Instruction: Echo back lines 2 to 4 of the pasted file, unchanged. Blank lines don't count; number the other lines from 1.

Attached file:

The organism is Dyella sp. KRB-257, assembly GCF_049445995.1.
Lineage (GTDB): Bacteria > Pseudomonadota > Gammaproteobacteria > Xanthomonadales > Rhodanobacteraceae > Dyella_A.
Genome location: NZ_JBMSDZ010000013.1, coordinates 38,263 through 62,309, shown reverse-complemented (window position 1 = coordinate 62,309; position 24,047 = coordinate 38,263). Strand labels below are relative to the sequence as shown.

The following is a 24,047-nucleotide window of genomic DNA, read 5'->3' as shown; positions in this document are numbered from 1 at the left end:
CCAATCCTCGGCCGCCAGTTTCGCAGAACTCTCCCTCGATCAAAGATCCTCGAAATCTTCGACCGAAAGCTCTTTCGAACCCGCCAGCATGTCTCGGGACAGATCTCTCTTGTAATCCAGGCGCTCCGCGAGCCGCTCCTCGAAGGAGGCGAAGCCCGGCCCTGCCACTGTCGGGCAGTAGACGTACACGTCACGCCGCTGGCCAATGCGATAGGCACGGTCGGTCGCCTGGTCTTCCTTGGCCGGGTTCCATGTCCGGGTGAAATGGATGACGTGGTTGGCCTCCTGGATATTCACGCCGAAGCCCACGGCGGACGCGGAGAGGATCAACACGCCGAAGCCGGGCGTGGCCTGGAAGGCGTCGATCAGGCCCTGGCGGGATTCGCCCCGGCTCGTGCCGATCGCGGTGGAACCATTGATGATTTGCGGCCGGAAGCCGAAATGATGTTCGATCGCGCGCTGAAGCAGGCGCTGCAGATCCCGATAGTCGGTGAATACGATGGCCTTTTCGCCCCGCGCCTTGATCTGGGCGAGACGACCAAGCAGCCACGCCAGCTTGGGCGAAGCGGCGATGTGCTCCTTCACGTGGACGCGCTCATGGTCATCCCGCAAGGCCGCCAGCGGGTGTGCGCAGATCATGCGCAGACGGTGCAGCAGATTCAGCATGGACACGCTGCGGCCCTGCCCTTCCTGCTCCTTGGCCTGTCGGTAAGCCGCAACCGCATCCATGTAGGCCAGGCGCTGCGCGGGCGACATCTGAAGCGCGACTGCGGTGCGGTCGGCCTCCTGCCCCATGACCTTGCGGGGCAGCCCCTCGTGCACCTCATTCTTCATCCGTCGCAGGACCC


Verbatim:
Lineage (GTDB): Bacteria > Pseudomonadota > Gammaproteobacteria > Xanthomonadales > Rhodanobacteraceae > Dyella_A.
Genome location: NZ_JBMSDZ010000013.1, coordinates 38,263 through 62,309, shown reverse-complemented (window position 1 = coordinate 62,309; position 24,047 = coordinate 38,263). Strand labels below are relative to the sequence as shown.

The following is a 24,047-nucleotide window of genomic DNA, read 5'->3' as shown; positions in this document are numbered from 1 at the left end: